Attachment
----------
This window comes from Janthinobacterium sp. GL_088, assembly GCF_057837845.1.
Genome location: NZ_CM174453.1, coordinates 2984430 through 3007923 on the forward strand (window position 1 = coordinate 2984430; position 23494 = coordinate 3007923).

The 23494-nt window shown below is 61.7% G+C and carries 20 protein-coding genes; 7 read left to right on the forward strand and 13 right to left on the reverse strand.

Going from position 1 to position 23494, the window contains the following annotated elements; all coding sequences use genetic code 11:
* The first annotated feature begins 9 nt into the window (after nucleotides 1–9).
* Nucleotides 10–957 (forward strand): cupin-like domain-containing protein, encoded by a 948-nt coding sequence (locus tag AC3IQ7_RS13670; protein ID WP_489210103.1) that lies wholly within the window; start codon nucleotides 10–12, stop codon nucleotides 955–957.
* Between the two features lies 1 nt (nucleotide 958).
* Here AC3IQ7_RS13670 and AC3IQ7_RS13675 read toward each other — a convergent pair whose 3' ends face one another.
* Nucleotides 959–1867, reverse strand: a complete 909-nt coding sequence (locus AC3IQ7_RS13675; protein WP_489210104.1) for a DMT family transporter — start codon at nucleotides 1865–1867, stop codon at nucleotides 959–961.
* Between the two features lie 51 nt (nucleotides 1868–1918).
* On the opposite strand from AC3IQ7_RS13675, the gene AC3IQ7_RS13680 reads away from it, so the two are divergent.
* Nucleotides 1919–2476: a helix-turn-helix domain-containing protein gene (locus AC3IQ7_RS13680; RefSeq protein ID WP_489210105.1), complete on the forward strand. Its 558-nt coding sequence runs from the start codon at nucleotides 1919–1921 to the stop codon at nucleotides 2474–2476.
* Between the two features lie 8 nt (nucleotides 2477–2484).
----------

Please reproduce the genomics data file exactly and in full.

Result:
This window comes from Janthinobacterium sp. GL_088, assembly GCF_057837845.1.
Genome location: NZ_CM174453.1, coordinates 2984430 through 3007923 on the forward strand (window position 1 = coordinate 2984430; position 23494 = coordinate 3007923).

The 23494-nt window shown below is 61.7% G+C and carries 20 protein-coding genes; 7 read left to right on the forward strand and 13 right to left on the reverse strand.

Going from position 1 to position 23494, the window contains the following annotated elements; all coding sequences use genetic code 11:
* The first annotated feature begins 9 nt into the window (after nucleotides 1–9).
* Nucleotides 10–957 (forward strand): cupin-like domain-containing protein, encoded by a 948-nt coding sequence (locus tag AC3IQ7_RS13670; protein ID WP_489210103.1) that lies wholly within the window; start codon nucleotides 10–12, stop codon nucleotides 955–957.
* Between the two features lies 1 nt (nucleotide 958).
* Here AC3IQ7_RS13670 and AC3IQ7_RS13675 read toward each other — a convergent pair whose 3' ends face one another.
* Nucleotides 959–1867, reverse strand: a complete 909-nt coding sequence (locus AC3IQ7_RS13675; protein WP_489210104.1) for a DMT family transporter — start codon at nucleotides 1865–1867, stop codon at nucleotides 959–961.
* Between the two features lie 51 nt (nucleotides 1868–1918).
* On the opposite strand from AC3IQ7_RS13675, the gene AC3IQ7_RS13680 reads away from it, so the two are divergent.
* Nucleotides 1919–2476: a helix-turn-helix domain-containing protein gene (locus AC3IQ7_RS13680; RefSeq protein ID WP_489210105.1), complete on the forward strand. Its 558-nt coding sequence runs from the start codon at nucleotides 1919–1921 to the stop codon at nucleotides 2474–2476.
* Between the two features lie 8 nt (nucleotides 2477–2484).